Advocacy Update — February 2014: Darwin Resolution, Forum on Religious Liberty, Indiana Civic Day

March 3, 2014

Welcome to the Office of Public Policy’s monthly Advocacy Update. The Office of Public Policy (OPP) is the Washington, D.C. political arm of the Center for Inquiry (CFI). Our mandate is to advocate for public policy based on reason, science, and secular values. This includes lobbying at all levels of government — Congress, the Administration, and the United Nations — to promote and defend separation of church and state, the role of scientific evidence and secular humanist ethics in policymaking, and basic civil and political rights.

This newsletter will update you on some of our activity over the past month.



- On Feb. 7, CFI Office of Public Policy Director Michael De Dora was among a wide range of speakers at a day-long forum held in Washington, D.C. by the Coalition for Liberty & Justice. You can watch Michael’s panel here (his remarks begin around 21:00).

- Throughout February, CFI and several hundred of our followers urged members the House of Representatives to support a bill, proposed by Rep. Rush Holt (D-NJ), “expressing support for the designation of February 12, 2014, as Darwin Day, and recognizing the importance of science in the betterment of humanity.” The bill remains in committee, but you can still take action.


- On Feb 8., CFI-Indiana held its third annual Civic Day at the statehouse in Indianapolis. Speakers included Dr. Stuart D. Jordan, Senior Staff Scientist (Emeritus) at the NASA Goddard Space Flight Center, who is currently authoring a new position paper for CFI on climate change. The following week, many of the attendees met with their state elected officials in the House and Senate. 

- On Feb. 26, Arizona Gov. Jan Brewer vetoed state Senate Bill 1062, which would have allowed religious believers to refuse services to others based on religious objections. While explaining her decision, Brewer stated “Religious liberty is a core American and Arizona value. So is non-discrimination.” CFI joined other church-state groups in applauding her move. 

- In case you missed it, CFI-Ohio recently issued an action alert opposing Ohio House Bill 376, which uses deliberately vague and broad wording to allow religious institutions and believers to avoid complying with general laws simply by claiming it “burdens” their religion in some way.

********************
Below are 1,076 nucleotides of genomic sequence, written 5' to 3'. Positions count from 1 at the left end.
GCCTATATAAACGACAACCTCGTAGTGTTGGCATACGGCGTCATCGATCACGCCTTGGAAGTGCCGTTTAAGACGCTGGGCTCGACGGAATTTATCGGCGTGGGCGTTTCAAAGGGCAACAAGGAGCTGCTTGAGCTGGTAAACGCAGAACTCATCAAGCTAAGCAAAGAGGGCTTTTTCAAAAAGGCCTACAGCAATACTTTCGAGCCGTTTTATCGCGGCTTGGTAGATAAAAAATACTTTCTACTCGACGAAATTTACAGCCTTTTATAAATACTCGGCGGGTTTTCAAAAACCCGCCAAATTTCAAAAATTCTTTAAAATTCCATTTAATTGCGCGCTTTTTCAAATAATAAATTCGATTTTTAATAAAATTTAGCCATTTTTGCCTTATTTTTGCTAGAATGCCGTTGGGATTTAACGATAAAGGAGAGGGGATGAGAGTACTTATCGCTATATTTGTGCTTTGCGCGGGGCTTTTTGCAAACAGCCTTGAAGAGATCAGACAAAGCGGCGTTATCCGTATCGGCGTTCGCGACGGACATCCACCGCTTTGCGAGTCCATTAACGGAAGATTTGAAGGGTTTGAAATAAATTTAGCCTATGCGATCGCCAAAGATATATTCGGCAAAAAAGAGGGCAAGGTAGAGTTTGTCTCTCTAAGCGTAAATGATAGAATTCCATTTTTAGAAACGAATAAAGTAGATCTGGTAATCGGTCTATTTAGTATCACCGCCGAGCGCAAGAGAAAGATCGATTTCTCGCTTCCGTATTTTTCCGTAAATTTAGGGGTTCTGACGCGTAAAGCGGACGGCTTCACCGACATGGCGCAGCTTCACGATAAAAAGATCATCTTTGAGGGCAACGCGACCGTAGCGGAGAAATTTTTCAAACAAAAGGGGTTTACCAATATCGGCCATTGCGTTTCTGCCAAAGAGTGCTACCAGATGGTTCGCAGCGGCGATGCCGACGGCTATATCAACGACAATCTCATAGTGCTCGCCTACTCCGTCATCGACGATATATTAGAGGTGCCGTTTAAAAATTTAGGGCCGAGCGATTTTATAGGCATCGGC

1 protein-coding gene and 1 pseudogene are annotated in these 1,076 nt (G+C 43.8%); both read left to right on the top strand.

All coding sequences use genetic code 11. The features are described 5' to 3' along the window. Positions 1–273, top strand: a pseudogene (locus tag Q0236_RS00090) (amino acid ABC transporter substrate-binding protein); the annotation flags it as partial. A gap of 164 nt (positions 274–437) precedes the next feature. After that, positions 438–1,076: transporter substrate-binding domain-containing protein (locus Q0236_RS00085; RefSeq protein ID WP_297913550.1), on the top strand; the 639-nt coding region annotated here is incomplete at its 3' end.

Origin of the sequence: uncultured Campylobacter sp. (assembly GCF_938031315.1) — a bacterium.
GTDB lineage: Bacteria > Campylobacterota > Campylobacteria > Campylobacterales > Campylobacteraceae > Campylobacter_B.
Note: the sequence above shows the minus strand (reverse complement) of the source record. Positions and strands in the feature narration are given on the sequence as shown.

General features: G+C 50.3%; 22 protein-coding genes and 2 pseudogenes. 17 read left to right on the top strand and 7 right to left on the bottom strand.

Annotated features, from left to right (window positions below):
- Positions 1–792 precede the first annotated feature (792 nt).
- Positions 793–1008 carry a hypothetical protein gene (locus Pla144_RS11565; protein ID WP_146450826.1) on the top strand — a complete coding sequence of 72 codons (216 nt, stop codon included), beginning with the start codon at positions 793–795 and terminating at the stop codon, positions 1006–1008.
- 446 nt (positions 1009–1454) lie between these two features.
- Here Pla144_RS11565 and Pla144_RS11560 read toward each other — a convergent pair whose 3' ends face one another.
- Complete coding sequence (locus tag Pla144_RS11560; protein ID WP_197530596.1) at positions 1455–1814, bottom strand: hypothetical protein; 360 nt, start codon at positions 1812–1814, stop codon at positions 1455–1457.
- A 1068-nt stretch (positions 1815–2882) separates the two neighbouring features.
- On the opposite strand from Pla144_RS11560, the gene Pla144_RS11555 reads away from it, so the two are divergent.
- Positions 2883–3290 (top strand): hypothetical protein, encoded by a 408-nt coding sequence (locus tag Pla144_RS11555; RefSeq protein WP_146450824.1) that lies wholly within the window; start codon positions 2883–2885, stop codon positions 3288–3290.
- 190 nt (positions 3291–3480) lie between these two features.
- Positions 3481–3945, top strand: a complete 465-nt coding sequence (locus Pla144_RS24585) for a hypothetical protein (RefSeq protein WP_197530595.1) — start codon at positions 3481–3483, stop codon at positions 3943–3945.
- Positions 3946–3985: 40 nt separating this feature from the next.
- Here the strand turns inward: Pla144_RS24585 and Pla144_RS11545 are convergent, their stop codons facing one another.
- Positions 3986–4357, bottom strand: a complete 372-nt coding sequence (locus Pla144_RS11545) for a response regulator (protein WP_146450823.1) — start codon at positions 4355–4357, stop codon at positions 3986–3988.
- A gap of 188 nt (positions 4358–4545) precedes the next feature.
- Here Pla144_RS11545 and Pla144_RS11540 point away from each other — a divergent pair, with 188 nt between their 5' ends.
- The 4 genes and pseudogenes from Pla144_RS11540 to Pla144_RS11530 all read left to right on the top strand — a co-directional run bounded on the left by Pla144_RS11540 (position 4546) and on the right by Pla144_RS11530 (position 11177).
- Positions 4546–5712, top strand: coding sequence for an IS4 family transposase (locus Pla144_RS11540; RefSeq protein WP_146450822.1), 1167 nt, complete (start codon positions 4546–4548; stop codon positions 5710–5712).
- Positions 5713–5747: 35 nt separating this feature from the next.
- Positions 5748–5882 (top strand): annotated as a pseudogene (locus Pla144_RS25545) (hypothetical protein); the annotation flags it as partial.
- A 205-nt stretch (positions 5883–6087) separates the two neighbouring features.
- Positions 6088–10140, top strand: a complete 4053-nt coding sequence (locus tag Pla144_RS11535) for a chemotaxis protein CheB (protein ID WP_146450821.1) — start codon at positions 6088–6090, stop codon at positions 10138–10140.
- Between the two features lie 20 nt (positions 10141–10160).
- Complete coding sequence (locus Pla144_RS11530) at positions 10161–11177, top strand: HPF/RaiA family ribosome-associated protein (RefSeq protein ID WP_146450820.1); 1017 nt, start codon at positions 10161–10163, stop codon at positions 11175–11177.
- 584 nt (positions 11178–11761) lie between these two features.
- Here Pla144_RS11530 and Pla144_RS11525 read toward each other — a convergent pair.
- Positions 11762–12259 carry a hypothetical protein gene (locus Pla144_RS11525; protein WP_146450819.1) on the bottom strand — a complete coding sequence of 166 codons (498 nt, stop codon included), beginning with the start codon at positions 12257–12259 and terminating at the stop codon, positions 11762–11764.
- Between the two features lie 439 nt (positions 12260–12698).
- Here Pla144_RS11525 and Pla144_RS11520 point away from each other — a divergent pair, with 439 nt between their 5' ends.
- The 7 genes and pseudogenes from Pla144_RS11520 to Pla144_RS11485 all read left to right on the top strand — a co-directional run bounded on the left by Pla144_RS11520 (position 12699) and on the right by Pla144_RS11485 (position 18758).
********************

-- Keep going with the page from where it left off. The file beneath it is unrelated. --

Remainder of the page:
- CFI-Michigan is beginning to make plans for a civic day in May or June. We will let you know when details are finalized.


- In early February, the European Parliament Working Group on Freedom of Religion or Belief issued its first annual report, marking the first time members of the European Parliament have issued a report on this topic. The 24-page report details examples of persecution, including the cases of Alexander Aan and Fazil Say, and conclusions and recommendations for a range of offending countries. You can read the report here. CFI applauds all those involved in producing this important document. 

- On Feb. 24, CFI issued a news release detailing its upcoming work at the 25th regular session of the United Nations Human Rights Council. 

- On Feb. 25, Georgetown University’s Berkley Center for Religion, Peace & World Affairs hosted a discussion with Canada’s Ambassador for Religious Freedom, Andrew Bennett, and Katrina Lantos Swett, vice chair of the U.S. Commission on International Religious Freedom. During his remarks, Ambassador Bennett made clear that “religious freedom” includes the right to leave religion, be an atheist, and express atheistic views. He also mentioned by name CFI’s Michael De Dora for his advocacy for freedom of religion, belief, and expression for all persons, including religious believers. 

- We have continued to work with the U.S. Department of State and the U.S Commission on International Religious Freedom on behalf of secularists and skeptics who face life-threatening blasphemy and similar charges in their home countries regarding freedom of belief or expression. We will keep you updated if and when anything happens.


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